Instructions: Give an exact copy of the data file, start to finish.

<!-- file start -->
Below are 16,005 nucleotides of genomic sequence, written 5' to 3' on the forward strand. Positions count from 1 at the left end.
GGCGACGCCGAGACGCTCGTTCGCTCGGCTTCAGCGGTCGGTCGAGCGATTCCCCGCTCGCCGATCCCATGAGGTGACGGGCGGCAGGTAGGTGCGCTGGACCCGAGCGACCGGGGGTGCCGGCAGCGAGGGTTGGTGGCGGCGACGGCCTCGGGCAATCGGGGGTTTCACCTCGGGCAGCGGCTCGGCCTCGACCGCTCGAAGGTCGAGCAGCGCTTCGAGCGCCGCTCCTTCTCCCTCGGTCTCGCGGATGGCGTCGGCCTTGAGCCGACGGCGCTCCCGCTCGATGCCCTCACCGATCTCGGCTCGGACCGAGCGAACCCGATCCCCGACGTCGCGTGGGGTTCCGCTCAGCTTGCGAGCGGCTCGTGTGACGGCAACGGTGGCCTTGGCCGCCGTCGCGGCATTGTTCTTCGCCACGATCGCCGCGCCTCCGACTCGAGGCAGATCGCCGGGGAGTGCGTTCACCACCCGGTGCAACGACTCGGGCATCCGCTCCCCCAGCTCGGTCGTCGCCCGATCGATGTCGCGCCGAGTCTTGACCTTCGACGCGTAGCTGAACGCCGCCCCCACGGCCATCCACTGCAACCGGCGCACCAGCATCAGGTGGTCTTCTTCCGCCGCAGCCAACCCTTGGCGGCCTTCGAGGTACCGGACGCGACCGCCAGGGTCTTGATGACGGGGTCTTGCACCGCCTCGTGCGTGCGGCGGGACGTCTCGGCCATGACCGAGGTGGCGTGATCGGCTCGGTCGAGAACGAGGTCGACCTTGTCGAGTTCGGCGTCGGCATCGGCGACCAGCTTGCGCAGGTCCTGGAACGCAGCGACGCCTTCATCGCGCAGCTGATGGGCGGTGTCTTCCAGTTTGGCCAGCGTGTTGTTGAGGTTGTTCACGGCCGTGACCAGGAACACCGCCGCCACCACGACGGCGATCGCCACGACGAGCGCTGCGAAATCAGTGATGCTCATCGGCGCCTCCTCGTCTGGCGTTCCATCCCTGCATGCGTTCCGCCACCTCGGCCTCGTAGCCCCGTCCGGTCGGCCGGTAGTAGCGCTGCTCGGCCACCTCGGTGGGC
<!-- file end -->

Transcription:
Below are 16,005 nucleotides of genomic sequence, written 5' to 3' on the forward strand. Positions count from 1 at the left end.
GGCGACGCCGAGACGCTCGTTCGCTCGGCTTCAGCGGTCGGTCGAGCGATTCCCCGCTCGCCGATCCCATGAGGTGACGGGCGGCAGGTAGGTGCGCTGGACCCGAGCGACCGGGGGTGCCGGCAGCGAGGGTTGGTGGCGGCGACGGCCTCGGGCAATCGGGGGTTTCACCTCGGGCAGCGGCTCGGCCTCGACCGCTCGAAGGTCGAGCAGCGCTTCGAGCGCCGCTCCTTCTCCCTCGGTCTCGCGGATGGCGTCGGCCTTGAGCCGACGGCGCTCCCGCTCGATGCCCTCACCGATCTCGGCTCGGACCGAGCGAACCCGATCCCCGACGTCGCGTGGGGTTCCGCTCAGCTTGCGAGCGGCTCGTGTGACGGCAACGGTGGCCTTGGCCGCCGTCGCGGCATTGTTCTTCGCCACGATCGCCGCGCCTCCGACTCGAGGCAGATCGCCGGGGAGTGCGTTCACCACCCGGTGCAACGACTCGGGCATCCGCTCCCCCAGCTCGGTCGTCGCCCGATCGATGTCGCGCCGAGTCTTGACCTTCGACGCGTAGCTGAACGCCGCCCCCACGGCCATCCACTGCAACCGGCGCACCAGCATCAGGTGGTCTTCTTCCGCCGCAGCCAACCCTTGGCGGCCTTCGAGGTACCGGACGCGACCGCCAGGGTCTTGATGACGGGGTCTTGCACCGCCTCGTGCGTGCGGCGGGACGTCTCGGCCATGACCGAGGTGGCGTGATCGGCTCGGTCGAGAACGAGGTCGACCTTGTCGAGTTCGGCGTCGGCATCGGCGACCAGCTTGCGCAGGTCCTGGAACGCAGCGACGCCTTCATCGCGCAGCTGATGGGCGGTGTCTTCCAGTTTGGCCAGCGTGTTGTTGAGGTTGTTCACGGCCGTGACCAGGAACACCGCCGCCACCACGACGGCGATCGCCACGACGAGCGCTGCGAAATCAGTGATGCTCATCGGCGCCTCCTCGTCTGGCGTTCCATCCCTGCATGCGTTCCGCCACCTCGGCCTCGTAGCCCCGTCCGGTCGGCCGGTAGTAGCGCTGCTCGGCCACCTCGGTGGGC